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In the Orchard, the Swallows Paperback – January 1, 2012


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Product Details

  • Paperback: 160 pages
  • Publisher: Faber & Faber (January 1, 2012)
  • Language: English
  • ISBN-10: 0571279279
  • ISBN-13: 978-0571279272
  • Product Dimensions: 0.6 x 5.1 x 8.2 inches
  • Shipping Weight: 8.5 ounces
  • Average Customer Review: 4.8 out of 5 stars  See all reviews (4 customer reviews)
  • Amazon Best Sellers Rank: #2,308,864 in Books (See Top 100 in Books)

Editorial Reviews

From Booklist

Hobbs’ novel is narrated by a nameless man whose release from many years in a Pakistani prison gives him time to reflect on his wasted years. The cause of his imprisonment is revealed through writings in his journal to his long-lost love, the daughter of a wealthy local man. After finding the two youngsters asleep in a pomegranate orchard, the girl’s father beats the boy and has him sent away to prison. He spends the next 15 years thinking of his lost love and watching the changes in modern-day Pakistan from inside a prison cell. After his release, the man is discovered, half-dead, by a poet and his daughter, who offer him shelter and respite after his long imprisonment. Hobbs’ prose is spare, clean, and lyrical, giving In the Orchard, the Swallows a timeless feeling; however, the markers of the Afghan war and the changes in the landscape remind the reader that this story is very contemporary. --Heather Paulson --This text refers to an alternate Paperback edition.

Review

“Hobbs writes with clarity and purity” — The Daily Telegraph
 
“Beautifully crafted, tender and very, very moving” — The Daily Mail
 
“The story is equally a testament to the endurance of love, loyalty and hope.” — The Independent
 
“This is simple yet breathtaking storytelling.” — The Globe and Mail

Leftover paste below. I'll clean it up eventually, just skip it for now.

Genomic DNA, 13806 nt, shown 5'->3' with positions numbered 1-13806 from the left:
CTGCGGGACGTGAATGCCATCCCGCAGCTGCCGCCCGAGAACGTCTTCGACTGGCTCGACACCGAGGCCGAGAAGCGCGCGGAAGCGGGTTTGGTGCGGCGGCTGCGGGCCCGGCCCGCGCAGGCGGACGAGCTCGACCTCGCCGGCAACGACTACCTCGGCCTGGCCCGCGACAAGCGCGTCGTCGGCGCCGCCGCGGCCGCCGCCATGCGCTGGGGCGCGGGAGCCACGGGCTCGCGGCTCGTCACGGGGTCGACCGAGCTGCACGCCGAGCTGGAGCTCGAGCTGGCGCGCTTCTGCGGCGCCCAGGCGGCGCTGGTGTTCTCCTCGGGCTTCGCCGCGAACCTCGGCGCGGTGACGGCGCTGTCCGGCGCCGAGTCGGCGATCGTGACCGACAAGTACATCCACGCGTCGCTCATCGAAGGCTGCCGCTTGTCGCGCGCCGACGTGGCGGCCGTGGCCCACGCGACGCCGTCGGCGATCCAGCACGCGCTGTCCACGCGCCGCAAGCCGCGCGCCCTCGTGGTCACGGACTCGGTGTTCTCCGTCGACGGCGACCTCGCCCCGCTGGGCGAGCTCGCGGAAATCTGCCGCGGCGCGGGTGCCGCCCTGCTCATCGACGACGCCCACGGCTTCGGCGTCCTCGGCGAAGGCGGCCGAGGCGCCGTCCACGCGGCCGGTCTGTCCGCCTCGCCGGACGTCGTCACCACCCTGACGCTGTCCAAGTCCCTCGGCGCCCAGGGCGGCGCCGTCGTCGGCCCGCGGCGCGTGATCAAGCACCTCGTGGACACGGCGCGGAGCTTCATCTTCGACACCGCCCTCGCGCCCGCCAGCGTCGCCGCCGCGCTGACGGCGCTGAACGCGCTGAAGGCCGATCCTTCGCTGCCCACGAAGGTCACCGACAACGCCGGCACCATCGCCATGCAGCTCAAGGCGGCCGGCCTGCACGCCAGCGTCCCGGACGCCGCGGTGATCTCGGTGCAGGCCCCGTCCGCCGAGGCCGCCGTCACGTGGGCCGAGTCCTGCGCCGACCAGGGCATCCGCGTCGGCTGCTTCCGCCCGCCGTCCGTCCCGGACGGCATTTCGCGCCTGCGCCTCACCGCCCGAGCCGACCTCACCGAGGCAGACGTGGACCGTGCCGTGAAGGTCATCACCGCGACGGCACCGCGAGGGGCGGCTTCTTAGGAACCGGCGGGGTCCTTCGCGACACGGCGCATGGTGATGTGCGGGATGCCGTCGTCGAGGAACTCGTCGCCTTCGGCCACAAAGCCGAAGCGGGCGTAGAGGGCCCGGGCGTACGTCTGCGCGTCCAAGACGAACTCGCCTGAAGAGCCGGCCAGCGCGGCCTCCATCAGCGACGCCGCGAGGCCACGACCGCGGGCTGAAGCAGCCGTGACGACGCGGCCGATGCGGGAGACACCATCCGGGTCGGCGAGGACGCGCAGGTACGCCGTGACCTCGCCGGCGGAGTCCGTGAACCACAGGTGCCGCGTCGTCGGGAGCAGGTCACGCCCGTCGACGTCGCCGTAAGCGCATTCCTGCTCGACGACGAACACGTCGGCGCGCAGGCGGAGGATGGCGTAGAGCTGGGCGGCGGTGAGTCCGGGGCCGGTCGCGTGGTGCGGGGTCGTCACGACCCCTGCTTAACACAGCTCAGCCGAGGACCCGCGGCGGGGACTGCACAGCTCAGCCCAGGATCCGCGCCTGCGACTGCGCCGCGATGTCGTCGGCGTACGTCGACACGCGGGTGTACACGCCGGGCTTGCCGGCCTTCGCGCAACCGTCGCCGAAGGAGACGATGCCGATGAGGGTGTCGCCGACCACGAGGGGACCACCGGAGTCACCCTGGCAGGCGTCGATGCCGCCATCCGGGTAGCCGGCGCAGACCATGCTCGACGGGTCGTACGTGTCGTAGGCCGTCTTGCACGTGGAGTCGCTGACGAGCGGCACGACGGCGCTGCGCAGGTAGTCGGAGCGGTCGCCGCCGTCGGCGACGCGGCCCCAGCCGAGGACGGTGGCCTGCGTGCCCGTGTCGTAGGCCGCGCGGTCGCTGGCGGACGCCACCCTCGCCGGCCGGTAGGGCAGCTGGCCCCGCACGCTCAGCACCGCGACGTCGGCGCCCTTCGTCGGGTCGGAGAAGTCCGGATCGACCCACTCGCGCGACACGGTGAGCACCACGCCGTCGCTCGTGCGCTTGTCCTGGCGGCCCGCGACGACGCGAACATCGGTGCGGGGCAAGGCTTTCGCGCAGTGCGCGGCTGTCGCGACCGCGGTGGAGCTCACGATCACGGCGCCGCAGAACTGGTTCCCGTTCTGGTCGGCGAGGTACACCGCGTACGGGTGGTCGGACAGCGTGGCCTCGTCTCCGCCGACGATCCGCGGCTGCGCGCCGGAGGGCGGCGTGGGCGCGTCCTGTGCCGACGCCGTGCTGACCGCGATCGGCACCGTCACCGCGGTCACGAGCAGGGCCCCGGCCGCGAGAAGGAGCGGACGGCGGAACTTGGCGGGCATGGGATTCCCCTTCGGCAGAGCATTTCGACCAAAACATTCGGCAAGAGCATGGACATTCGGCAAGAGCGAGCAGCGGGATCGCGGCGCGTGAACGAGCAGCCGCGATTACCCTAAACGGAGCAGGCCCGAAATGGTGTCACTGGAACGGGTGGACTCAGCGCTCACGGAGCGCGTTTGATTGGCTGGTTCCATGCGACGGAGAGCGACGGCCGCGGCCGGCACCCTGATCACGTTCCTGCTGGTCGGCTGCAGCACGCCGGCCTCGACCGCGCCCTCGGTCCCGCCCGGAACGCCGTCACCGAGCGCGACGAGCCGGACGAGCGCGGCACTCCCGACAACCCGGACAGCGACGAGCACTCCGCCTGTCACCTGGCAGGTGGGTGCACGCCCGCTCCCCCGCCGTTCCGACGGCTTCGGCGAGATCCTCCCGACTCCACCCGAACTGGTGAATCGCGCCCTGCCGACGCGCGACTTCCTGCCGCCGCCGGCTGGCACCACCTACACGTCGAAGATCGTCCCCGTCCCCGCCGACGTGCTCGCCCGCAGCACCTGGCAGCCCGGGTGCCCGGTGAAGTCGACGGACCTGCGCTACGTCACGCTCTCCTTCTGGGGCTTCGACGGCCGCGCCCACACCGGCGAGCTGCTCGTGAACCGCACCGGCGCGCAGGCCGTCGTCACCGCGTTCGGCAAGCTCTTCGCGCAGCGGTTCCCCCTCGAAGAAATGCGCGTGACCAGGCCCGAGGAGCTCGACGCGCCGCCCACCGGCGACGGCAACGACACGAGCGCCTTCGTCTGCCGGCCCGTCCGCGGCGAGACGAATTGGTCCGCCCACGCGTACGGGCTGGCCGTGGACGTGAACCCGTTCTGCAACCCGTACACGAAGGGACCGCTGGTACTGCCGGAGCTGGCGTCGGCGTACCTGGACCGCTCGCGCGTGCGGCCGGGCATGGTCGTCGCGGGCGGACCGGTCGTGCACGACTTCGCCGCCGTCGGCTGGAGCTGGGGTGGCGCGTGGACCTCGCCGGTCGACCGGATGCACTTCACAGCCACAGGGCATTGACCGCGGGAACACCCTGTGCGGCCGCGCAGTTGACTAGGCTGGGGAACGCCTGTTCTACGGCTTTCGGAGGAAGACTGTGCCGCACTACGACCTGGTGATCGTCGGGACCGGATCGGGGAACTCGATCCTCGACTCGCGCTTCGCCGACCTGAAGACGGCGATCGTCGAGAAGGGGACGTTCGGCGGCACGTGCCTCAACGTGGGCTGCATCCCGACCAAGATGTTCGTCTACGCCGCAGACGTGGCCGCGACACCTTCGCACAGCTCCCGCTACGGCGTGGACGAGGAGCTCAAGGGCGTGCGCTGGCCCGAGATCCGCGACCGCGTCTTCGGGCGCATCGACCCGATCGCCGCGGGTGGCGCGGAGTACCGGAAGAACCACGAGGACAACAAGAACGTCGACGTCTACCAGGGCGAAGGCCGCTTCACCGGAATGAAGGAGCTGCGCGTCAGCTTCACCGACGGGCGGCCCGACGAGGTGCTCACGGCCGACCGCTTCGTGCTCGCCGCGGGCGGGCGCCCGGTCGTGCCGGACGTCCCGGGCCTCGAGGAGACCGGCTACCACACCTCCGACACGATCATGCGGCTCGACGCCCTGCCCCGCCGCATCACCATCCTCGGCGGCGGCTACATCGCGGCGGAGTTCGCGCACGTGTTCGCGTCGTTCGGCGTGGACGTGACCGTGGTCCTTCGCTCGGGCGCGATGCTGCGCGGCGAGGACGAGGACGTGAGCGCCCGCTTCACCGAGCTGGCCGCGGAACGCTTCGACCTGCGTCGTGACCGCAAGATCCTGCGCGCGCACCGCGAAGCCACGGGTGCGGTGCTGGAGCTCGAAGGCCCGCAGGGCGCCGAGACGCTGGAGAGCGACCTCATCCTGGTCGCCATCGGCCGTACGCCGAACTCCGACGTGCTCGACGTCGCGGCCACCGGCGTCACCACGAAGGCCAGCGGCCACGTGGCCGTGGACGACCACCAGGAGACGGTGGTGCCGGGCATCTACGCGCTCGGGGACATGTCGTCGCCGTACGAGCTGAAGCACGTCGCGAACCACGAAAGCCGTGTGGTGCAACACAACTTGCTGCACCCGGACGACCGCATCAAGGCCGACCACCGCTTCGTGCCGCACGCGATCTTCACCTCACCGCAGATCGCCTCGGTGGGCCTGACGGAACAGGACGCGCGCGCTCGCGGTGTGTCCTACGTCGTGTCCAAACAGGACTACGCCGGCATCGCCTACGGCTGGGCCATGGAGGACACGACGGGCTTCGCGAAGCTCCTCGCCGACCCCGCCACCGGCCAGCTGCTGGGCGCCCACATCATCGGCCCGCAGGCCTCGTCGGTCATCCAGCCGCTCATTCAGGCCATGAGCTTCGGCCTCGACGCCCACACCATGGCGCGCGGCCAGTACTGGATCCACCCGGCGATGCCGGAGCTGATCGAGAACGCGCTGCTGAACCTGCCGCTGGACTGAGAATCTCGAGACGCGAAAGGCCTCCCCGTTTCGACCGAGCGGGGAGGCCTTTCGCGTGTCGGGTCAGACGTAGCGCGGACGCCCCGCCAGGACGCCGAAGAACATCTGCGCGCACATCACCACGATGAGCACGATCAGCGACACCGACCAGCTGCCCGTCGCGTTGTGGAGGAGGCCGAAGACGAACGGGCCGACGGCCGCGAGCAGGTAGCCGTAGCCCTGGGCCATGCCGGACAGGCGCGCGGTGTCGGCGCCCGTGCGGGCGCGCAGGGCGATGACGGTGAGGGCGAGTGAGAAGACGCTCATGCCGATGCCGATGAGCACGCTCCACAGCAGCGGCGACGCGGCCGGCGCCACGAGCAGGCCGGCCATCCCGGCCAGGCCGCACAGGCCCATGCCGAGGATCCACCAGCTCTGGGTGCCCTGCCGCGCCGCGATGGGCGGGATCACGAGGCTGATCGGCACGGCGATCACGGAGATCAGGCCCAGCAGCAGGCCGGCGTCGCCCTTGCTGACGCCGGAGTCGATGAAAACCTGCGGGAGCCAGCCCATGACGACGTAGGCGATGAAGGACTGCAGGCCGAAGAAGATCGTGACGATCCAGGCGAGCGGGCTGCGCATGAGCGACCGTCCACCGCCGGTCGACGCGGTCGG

“A beautiful, often painful, journey of a young man's doomed yearning for love ... I immensely enjoyed this fine novel.” – The Guardian
--This text refers to an alternate Paperback edition.

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6 of 6 people found the following review helpful By Vivek Tejuja on February 22, 2012
Format: Paperback
In the Orchard, the Swallows is a subtle poem to beauty lost, innocence ruined and sometimes what it takes to find your place back in the world. When I received a copy of this book, I was intrigued by the plot and immediately started reading it. When I read books related to a particular territory that is no longer accessible to the general population or is not what it used to be, a cord is struck within me and then it becomes very difficult for me to forget what I have read. In the Orchard, the Swallows is one such book.

In the foothills of a mountain range in Northern Pakistan, is a beautiful orchard. Or rather it used to be beautiful. The orchard is now neglected. No one takes care of it as it was once taken care of. Miles away, a young man has been released from prison. It is his story. His body - tortured and beaten tells the story of fifteen years of brutality. His family - now lost and the once love of his life, those are his stories to tell. He lands up at a stranger's house and his story begins - of what once was and what is right now.

Peter Hobbs has created something else with this book. I had never heard of him before reading this book. I did not know who he was but after reading In the Orchard, the Swallows, I want to read more of what he has written or what he will. The beauty of the prose is an experience in itself - the descriptions of the lonely pomegranates hanging in the orchard, now no more there, will make your heartbreak in an instant. The writing could not have been simpler and evocative with the details. The emotions are in place and tug at the reader's vulnerable heart.